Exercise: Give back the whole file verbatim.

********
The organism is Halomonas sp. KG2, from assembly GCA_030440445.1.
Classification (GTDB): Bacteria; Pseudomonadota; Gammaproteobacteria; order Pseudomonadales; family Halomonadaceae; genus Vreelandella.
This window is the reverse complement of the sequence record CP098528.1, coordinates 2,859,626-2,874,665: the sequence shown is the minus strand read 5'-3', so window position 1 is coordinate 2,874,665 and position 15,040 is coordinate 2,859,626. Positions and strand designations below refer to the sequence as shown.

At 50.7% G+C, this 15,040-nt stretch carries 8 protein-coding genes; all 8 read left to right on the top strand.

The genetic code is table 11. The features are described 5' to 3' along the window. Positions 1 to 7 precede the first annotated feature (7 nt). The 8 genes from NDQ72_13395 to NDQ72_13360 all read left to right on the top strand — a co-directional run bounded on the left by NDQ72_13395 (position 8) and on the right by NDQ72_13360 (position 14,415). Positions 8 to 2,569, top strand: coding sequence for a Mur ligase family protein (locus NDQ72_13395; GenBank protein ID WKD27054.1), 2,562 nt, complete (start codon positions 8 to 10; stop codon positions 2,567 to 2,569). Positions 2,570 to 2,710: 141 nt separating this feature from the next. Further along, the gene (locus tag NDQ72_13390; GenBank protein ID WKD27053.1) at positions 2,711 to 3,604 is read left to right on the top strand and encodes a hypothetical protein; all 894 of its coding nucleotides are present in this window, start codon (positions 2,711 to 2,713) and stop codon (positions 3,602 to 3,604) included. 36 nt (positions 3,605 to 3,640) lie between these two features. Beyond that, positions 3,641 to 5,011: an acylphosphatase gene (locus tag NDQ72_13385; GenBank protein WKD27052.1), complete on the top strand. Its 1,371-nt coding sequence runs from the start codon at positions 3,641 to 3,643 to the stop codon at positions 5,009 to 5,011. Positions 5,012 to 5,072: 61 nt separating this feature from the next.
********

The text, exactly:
The organism is Halomonas sp. KG2, from assembly GCA_030440445.1.
Classification (GTDB): Bacteria; Pseudomonadota; Gammaproteobacteria; order Pseudomonadales; family Halomonadaceae; genus Vreelandella.
This window is the reverse complement of the sequence record CP098528.1, coordinates 2,859,626-2,874,665: the sequence shown is the minus strand read 5'-3', so window position 1 is coordinate 2,874,665 and position 15,040 is coordinate 2,859,626. Positions and strand designations below refer to the sequence as shown.

At 50.7% G+C, this 15,040-nt stretch carries 8 protein-coding genes; all 8 read left to right on the top strand.

The genetic code is table 11. The features are described 5' to 3' along the window. Positions 1 to 7 precede the first annotated feature (7 nt). The 8 genes from NDQ72_13395 to NDQ72_13360 all read left to right on the top strand — a co-directional run bounded on the left by NDQ72_13395 (position 8) and on the right by NDQ72_13360 (position 14,415). Positions 8 to 2,569, top strand: coding sequence for a Mur ligase family protein (locus NDQ72_13395; GenBank protein ID WKD27054.1), 2,562 nt, complete (start codon positions 8 to 10; stop codon positions 2,567 to 2,569). Positions 2,570 to 2,710: 141 nt separating this feature from the next. Further along, the gene (locus tag NDQ72_13390; GenBank protein ID WKD27053.1) at positions 2,711 to 3,604 is read left to right on the top strand and encodes a hypothetical protein; all 894 of its coding nucleotides are present in this window, start codon (positions 2,711 to 2,713) and stop codon (positions 3,602 to 3,604) included. 36 nt (positions 3,605 to 3,640) lie between these two features. Beyond that, positions 3,641 to 5,011: an acylphosphatase gene (locus tag NDQ72_13385; GenBank protein WKD27052.1), complete on the top strand. Its 1,371-nt coding sequence runs from the start codon at positions 3,641 to 3,643 to the stop codon at positions 5,009 to 5,011. Positions 5,012 to 5,072: 61 nt separating this feature from the next.